Call for Paper—Special Issue on “Fatigue life and integrity of ships and offshore structures”

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Hassan Oraith, Eddie Blanco-Davis, Zaili Yang, Ben Matellini
Journal of Marine Science and Application,2021(3): 393-409
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In recent years, marine pilotage accidents occurring on a worldwide basis as a result of human error have not been ceased to transpire, despite advances in technology and a significant set of international conventions, regulations, and recommendations to reduce them. This paper aims to investigate the effect of human factors on the safety of maritime pilotage operations. The human factors that affect the operators who are performing ships’ berthing operations have also been examined in detail. In this study, in order to determine the causes of human-related errors occurred in maritime pilotage accidents, a comprehensive literature review is carried out, and a considerable number of real past case examples and an analysis of the maritime accident investigation reports regarding pilotage operations events that occurred between 1995 and 2015 have been reviewed. To validate the identified human-related risk factors (HCFs) and explore other contributory factors, survey questionnaires and semi-structured interviews with domain experts have been conducted. A structural hierarchy diagram for the identified risk factors (HCFs) has been developed and validated through experienced experts belonging to the maritime sector. A questionnaire for pair-wise comparison is carried out and analysed using the analytic hierarchy process (AHP) approach to evaluate the weight and rank the importance of the identified human causal factors. The findings of this study will benefit the maritime industry, by identifying a new database on causal factors that are contributing to the occurrence of maritime pilotage disasters. The database can be used as a stand-alone reference or help implement effective risk reduction strategies to reduce the human error, that might occur during pilotage operations.

Xiao Lang, Wengang Mao
Journal of Marine Science and Application,2021(3): 410-425
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This paper proposes a semi-empirical model to predict a ship’s speed loss at arbitrary wave heading. In the model, the formulas that estimate a ship’s added resistance due to waves attacking from different heading angles have been further developed. A correction factor is proposed to consider the nonlinear effect due to large waves in power estimation. The formulas are developed and verified by model tests of 5 ships in regular waves with various heading angles. The full-scale measurements from three different types of ships, i.e., a PCTC, a container ship, and a chemical tanker, are used to validate the proposed model for speed loss prediction in irregular waves. The effect of the improved model for speed loss prediction on a ship’s voyage optimization is also investigated. The results indicate that a ship’s voyage optimization solutions can be significantly affected by the prediction accuracy of speed loss caused by waves.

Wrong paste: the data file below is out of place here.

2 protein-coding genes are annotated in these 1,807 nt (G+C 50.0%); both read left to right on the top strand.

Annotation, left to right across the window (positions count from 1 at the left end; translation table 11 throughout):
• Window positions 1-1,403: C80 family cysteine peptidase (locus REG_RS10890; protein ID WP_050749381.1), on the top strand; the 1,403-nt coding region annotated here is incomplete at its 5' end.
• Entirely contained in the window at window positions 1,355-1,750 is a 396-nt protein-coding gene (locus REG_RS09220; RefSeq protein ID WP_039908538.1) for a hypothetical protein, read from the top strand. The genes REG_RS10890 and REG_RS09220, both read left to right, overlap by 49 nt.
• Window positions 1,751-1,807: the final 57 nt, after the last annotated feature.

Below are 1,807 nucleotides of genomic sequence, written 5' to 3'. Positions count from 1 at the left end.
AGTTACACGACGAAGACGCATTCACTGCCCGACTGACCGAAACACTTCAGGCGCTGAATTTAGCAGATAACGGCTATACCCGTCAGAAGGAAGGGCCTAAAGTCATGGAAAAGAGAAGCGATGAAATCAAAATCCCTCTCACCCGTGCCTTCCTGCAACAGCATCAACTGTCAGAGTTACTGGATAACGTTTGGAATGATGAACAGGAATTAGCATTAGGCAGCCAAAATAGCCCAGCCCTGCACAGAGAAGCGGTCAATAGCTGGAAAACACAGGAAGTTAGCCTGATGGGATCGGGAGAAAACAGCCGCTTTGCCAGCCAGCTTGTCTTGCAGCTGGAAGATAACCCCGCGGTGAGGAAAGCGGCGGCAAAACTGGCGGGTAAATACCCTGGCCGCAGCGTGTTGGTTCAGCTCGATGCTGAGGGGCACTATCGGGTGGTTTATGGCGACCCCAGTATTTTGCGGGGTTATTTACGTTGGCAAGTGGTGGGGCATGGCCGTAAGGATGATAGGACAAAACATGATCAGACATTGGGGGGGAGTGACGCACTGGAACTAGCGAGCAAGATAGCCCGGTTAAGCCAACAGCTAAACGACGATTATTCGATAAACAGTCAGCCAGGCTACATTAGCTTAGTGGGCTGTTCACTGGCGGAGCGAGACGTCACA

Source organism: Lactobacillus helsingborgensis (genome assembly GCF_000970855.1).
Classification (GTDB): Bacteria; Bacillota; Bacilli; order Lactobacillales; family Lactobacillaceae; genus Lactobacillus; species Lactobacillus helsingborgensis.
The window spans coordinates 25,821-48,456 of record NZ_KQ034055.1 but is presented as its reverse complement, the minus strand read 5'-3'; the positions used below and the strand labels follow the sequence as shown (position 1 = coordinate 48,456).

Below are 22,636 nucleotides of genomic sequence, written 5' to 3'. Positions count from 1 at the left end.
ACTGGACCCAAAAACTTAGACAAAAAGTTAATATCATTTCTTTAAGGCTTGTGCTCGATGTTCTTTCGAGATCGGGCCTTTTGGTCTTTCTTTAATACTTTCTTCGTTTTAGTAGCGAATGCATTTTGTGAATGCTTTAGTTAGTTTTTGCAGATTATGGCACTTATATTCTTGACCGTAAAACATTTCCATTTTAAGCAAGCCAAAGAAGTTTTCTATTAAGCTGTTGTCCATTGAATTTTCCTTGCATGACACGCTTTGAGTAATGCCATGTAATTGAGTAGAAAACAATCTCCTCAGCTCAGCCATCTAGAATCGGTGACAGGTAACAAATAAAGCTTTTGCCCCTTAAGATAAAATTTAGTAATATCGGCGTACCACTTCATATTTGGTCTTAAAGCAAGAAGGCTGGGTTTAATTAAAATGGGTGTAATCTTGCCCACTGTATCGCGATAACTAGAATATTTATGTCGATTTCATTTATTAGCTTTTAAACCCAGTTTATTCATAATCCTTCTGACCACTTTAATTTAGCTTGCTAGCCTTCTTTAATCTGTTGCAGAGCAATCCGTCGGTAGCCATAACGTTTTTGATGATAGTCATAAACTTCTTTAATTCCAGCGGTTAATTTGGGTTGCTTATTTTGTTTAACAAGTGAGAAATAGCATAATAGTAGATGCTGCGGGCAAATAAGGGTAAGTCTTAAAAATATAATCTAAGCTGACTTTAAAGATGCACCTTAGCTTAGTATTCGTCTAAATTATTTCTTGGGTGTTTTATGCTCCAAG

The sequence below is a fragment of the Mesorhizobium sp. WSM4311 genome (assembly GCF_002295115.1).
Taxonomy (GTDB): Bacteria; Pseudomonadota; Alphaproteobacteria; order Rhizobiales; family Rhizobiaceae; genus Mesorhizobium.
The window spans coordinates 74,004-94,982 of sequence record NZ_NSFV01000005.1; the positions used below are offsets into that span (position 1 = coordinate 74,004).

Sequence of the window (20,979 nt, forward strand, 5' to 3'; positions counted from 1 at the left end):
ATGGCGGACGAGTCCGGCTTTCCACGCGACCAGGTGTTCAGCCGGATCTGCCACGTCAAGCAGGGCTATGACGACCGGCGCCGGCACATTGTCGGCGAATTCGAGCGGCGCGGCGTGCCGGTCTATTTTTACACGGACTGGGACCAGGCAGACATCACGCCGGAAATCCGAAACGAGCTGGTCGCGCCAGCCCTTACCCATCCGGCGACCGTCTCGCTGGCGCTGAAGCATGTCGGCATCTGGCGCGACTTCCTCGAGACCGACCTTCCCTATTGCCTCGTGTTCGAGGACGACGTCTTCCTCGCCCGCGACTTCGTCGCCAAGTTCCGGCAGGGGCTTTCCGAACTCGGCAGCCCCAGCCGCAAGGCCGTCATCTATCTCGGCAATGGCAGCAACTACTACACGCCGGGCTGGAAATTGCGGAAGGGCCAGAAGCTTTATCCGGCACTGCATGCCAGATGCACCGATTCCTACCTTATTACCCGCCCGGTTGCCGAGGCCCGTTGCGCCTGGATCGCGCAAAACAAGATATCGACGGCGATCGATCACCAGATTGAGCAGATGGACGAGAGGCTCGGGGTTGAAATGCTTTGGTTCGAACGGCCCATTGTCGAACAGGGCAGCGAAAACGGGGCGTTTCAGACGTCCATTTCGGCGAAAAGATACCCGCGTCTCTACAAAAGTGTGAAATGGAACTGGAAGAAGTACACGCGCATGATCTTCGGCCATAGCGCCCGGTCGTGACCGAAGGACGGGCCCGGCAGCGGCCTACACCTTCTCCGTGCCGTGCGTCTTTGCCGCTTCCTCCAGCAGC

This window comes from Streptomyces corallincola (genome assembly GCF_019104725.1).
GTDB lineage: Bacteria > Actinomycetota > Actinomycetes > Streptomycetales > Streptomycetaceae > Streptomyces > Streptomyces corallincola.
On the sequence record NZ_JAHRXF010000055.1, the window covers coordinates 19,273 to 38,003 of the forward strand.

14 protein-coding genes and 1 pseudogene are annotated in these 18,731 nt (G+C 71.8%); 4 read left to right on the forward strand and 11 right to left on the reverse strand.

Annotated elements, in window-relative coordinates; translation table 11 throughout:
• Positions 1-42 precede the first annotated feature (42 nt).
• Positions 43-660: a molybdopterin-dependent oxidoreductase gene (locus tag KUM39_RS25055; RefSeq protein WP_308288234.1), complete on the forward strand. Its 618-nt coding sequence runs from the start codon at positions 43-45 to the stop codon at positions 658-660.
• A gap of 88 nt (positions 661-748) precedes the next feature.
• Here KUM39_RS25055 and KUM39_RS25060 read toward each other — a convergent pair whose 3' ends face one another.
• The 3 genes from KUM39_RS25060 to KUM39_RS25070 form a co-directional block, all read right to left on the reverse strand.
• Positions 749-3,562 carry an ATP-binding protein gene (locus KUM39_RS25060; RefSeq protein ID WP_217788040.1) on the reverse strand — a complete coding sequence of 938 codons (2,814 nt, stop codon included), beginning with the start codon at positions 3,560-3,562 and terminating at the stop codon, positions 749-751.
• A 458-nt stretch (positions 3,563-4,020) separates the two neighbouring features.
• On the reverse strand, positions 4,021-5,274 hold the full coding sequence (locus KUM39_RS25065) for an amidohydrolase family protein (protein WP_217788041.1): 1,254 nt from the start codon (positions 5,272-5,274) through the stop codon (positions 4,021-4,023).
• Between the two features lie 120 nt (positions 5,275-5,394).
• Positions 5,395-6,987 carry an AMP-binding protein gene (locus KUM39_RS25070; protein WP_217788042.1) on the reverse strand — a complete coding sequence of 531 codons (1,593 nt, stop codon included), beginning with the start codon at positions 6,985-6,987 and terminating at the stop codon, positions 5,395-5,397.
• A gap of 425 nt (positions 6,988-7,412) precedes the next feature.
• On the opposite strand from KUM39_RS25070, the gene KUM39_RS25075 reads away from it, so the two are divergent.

Md Daluar Hussain, Osman Md Amin
Journal of Marine Science and Application,2021(3): 426-445
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The wind-assisted propulsion system is becoming one of the most popular and efficient ways to reduce both fuel consumption and carbon dioxide emission from the ships. In this study, several analyses have been carried out on a model of bulk carrier fitted with five rigid sails with a 180° rotating mechanism for maximum usage of wind power and a telescopic reefing mechanism for folding it during berthing. The stability of the ship has been verified through the calculations of initial stability, static stability, and dynamic stability through the fulfillment of the weather criterion using MAXSURF software. The structural analysis of the sail was carried out in ANSYS static structural module. Several flow simulations were carried out in ANSYS fluent module to predict the thrusts produced by the sails at different apparent wind angles, which would in turn reduce the thrust required from the propeller. In this way, the brake horse powers required for different sail arrangements were analyzed to find out a guideline for this wind propulsion system to generate better powering performances. To consider drift and yaw effect on propulsion system, an MMG mathematical model–based simulation was carried out for different drift angles of motion of the ship considering hard sail–based wind loads. Through these analyses, it has been found out that the hard sail–based wind-assisted propulsion system in some cases have produced a reduction of more than 30% brake power in straight ahead motion and around 20% reduction in case of drifting ships compared to the model having no sails.

Kirill Sazonov1,2, Aleksei Dobrodeev1,2
Journal of Marine Science and Application,2021(3): 446-455